Nabal’s Hard-Hearted Reply. The biblical account of David is a study in contrasts. On this occasion, we meet another man who contrasts sharply with David. Nabal had assets – namely, his riches and the good name of his Calebite family – but he lacked character [25:3]. Nabal was corrupted to such an extent that his very name meant “fool.” Psalm 14 perfectly describes Nabal in his hard-hearted reply to David’s plea for help. He not only refused to share out of his abundance, but also added insult to injury [25:10-11]. Nabal provides a model for a wrong attitude toward wealth and possessions. How little he considered God’s generosity toward himself in his response to David’s humble request. What led Nabal to be so miserly with his money? The answer is found in verse 11, where the words “I” and “my” occur so frequently. Nabal heaped false charges upon David – denouncing him as a no-account scoundrel – because he did not want to admit that he loved money more than his fellow man. Put yourself in David’s shoes as the report came back from Nabal’s feast. For years now, David had been hunted by Saul. Why? Because God had anointed David as the true king over the people. Meanwhile, David was burdened with the anxiety of feeding his large band of followers, and their need must have been pressing. David had labored to restrain his men and respect the local landowners. Now, having patiently endured threats from the great of the world, such as King Saul, he was forced to endure insults from the low of the world – Nabal. In the previous chapter, when Saul stumbled into the cave and placed himself at David’s mercy, the young hero had responded with grace and faith, even bowing to Saul and pleading his cause once the king had departed from the cave. How will David handle this new and different challenge, not from the Lord’s anointed but from a man who was so lowly as even to be named Fool? The answer is that David did not respond to this frustration very well at all [25:13]. David’s violent reaction offers us a number of significant lessons. First, David fell so easily into sin because he was not on his guard against it. Surely this explains much of the difference between his self-control in the presence of Saul versus his furious passion at the insult from foolish Nabal. We are likewise easily led into sin when we are not expecting a challenge to our character and grace. Moreover, it is worth noting that David’s ungodly response to Nabal came on the heels of his notable success in sparing King Saul. We tend to respond to spiritual success by relying on ourselves and loosening our dependence on God’s grace through prayer and God’s Word. Once his flesh was unrestrained by reliance on God, David was transformed into just another Saul. Finally, David’s reaction makes it clear that he had grown to expect a certain amount of respect to be paid to his person and name. It is especially easy for God’s choice servants to develop a prideful concern for their reputation, so that they are easily vexed by the kind of insult that Nabal cast against David. How different was the attitude of Jesus, having humbled Himself to the obedience of the cross, when He was mocked by the Jewish leaders and Roman soldiers [1 Peter 2:21-23]. With this in mind, a good test of our Christlikeness is our response to those who speak ill of us or misrepresent our actions. If we have humbled ourselves at the cross, we will realize that the worst that others can say of us hardly compares to the true depth of our sin. Especially when we are reviled for our Christian confession, the Bible urges us to embrace the privilege of suffering verbal abuse together with Christ.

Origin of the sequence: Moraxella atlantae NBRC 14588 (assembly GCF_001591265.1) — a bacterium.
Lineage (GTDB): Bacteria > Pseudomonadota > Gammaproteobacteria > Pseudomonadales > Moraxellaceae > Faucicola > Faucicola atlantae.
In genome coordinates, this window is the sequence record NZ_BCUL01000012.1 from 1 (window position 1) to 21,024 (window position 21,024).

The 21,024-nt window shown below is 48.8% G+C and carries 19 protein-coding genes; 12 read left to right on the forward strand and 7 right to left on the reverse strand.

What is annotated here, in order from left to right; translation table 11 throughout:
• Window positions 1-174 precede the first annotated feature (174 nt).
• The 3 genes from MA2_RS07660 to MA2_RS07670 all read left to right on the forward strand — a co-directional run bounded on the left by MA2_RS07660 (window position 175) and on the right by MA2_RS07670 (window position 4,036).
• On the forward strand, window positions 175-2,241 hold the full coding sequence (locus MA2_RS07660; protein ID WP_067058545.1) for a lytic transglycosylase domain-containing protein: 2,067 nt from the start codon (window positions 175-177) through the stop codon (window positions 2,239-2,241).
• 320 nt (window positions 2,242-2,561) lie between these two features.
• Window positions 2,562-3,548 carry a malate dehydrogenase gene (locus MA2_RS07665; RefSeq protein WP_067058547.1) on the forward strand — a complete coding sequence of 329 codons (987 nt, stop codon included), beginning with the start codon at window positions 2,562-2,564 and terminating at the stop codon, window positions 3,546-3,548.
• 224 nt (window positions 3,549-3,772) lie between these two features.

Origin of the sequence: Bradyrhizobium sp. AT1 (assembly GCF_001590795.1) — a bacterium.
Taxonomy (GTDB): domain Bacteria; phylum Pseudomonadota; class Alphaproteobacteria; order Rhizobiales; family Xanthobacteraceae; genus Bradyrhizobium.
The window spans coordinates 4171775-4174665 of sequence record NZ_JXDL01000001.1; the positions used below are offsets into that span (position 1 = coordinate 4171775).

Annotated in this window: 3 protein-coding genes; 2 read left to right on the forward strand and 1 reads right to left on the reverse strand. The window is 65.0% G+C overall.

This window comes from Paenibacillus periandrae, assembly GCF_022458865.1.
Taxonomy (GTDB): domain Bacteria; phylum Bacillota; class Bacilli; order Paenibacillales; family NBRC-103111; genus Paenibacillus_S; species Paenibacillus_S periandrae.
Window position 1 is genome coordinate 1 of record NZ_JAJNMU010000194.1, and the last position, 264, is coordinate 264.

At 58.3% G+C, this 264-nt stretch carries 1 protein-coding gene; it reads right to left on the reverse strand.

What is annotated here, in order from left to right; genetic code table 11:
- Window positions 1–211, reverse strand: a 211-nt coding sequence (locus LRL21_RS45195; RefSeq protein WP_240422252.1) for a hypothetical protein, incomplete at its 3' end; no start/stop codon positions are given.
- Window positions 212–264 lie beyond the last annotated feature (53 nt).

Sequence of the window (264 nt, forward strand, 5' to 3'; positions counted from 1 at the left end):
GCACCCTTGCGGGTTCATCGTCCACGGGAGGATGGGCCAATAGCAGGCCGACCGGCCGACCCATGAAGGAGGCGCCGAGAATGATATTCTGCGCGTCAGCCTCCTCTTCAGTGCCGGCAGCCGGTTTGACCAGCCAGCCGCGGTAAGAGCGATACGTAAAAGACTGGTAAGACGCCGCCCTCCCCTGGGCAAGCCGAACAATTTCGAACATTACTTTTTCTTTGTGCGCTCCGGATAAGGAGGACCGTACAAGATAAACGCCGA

Abigail’s Judicious Embassy. So far, Samuel’s legacy has not been honored very well, either by David or by Nabal. This explosive situation brings forth a woman, however, who embodies the very opposite of what her husband exhibits. Abigail was introduced in verse 3 as the wife of Nabal, a woman both discerning and beautiful. This godly woman’s wisdom and shining character were sorely tried by what had transpired and reported to her by one of the servants [25:14-17]. It tells us much about the affairs in this house that the servant came to Nabal’s wife when a life-and-death matter arose. Whereas the master was so vile that his men could not reason with him, Abigail was approachable and reliable. Abigail wasted no time in acting to save her husband and family. Immediately, she directed that supplies be gathered for an offering to David [25:18-19]. This offering, sent straight to David, would have alleviated neither his material need nor the offense to his pride. It would, however, signal the good intentions and respect of the one who sent it. As Abigail drew near to David’s advancing party, the terrain permitted her to hear what David was saying before she was seen. What she heard revealed that things were as bad as they could be, since in his violent passion David now went so far as to vow destruction on Nabal’s house [25:22]. These were fearful words for Abigail to hear from a man of David’s military reputation, backed by so formidable an armed force. Abigail wasted no time in hastening to David with an embassy of peace, her actions and speech displaying the full depth of her discernment and inner beauty. We can track Abigail’s appeal to David for restraint in five steps that should be followed by Christians when seeking to turn an aggrieved fellow believer from anger. First, Abigail humbled herself in David’s presence [25:23]. Our culture despises one who will abase himself or herself before a foe, but in God’s kingdom this is a mark of special grace. Second, Abigail confessed the guilt of her sin [25:24]. We might object that it was Nabal, not Abigail, who had wronged David. But as his wife, she owned the sin of her husband and acknowledged it before David. Abigail was sorry not that David was angered but that her husband had offended. Here we see her sterling wisdom, for in this stroke she confronted David not with the guilt of her worthless husband, but with the penitence of a beautiful and servant-hearted woman. Third, Abigail offered restitution for the wrong done to David. David had been denied rightful provision, so Abigail brought the food supplies to give him [25:27]. Equally important, whereas David had been publicly reviled by Nabal, Abigail made amends by publicly praising his greatness [25:28]. Here, Abigail restores David’s honor by making the first pronouncement, apparently as led by the Holy Spirit, of David’s eternal dynasty: the Lord will certainly make my lord a sure house. Fourth, Abigail pleaded for forgiveness on David’s part [25:28]. It was only after she had humbly approached David, confessed the sin of her house, made a sincere effort to redress the sin, and pleaded for forgiveness that Abigail, fifth, appealed to David’s sense of godliness.  When we have wronged others, we should appeal to them to respond in godly ways, but only after we have confessed any sins committed and have acted to make up for harm we have done. Abigail’s appeal to David was forceful not only by her actions, but also by the persuasive power of her words. Abigail first appealed to David not to respond in kind to the foolish behavior of Nabal [25:25-26]. In effect, she was warning David not to respond to Nabal by becoming like him, but rather to be grateful for her own restraining ministry, through which the Lord Himself had kept David from evil. Her second appeal picks up on this theme. Instead of acting like godless Nabal, David should act like the servant of the Lord that he was, and especially to exhibit the gracious characteristics of one marked and favored by the Lord [25:29]. Furthermore, she continues, David will be grateful in years to come that he took Abigail’s advice and forswore his bloody vengeance [25:30-31]. With these skillful words, Abigail turned David’s heart from his murderous rage, so that he accepted her gift and replied with words of peace. God’s grace was with David to make him willing not only to grant forgiveness but also to repent of his own foolish and unbelieving plans. God shows us that ungodly vows should be humbly repented of rather than stubbornly kept. If we, like David, are willing to receive godly appeals from wise and faithful voices like Abigail’s, we will avoid the ill effects of much folly and will be spared many regrets that would plague us in later life.